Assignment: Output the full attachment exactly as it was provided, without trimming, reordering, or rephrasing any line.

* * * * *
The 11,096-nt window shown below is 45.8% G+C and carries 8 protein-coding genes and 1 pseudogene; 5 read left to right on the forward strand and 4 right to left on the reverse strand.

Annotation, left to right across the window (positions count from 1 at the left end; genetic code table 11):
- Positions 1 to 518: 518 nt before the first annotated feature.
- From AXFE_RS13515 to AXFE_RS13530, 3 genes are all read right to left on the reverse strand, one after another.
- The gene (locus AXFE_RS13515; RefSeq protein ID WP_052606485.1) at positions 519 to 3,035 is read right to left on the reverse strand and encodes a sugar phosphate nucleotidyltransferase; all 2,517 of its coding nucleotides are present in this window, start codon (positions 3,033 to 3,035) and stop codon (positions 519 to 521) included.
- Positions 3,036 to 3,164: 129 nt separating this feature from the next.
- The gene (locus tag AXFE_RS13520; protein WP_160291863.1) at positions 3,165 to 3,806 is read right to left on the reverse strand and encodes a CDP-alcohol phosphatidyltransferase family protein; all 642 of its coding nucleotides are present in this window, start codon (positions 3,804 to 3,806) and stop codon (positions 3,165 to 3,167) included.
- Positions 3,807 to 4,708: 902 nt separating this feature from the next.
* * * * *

The 11,096-nt window shown below is 45.8% G+C and carries 8 protein-coding genes and 1 pseudogene; 5 read left to right on the forward strand and 4 right to left on the reverse strand.

Annotation, left to right across the window (positions count from 1 at the left end; genetic code table 11):
- Positions 1 to 518: 518 nt before the first annotated feature.
- From AXFE_RS13515 to AXFE_RS13530, 3 genes are all read right to left on the reverse strand, one after another.
- The gene (locus AXFE_RS13515; RefSeq protein ID WP_052606485.1) at positions 519 to 3,035 is read right to left on the reverse strand and encodes a sugar phosphate nucleotidyltransferase; all 2,517 of its coding nucleotides are present in this window, start codon (positions 3,033 to 3,035) and stop codon (positions 519 to 521) included.
- Positions 3,036 to 3,164: 129 nt separating this feature from the next.
- The gene (locus tag AXFE_RS13520; protein WP_160291863.1) at positions 3,165 to 3,806 is read right to left on the reverse strand and encodes a CDP-alcohol phosphatidyltransferase family protein; all 642 of its coding nucleotides are present in this window, start codon (positions 3,804 to 3,806) and stop codon (positions 3,165 to 3,167) included.
- Positions 3,807 to 4,708: 902 nt separating this feature from the next.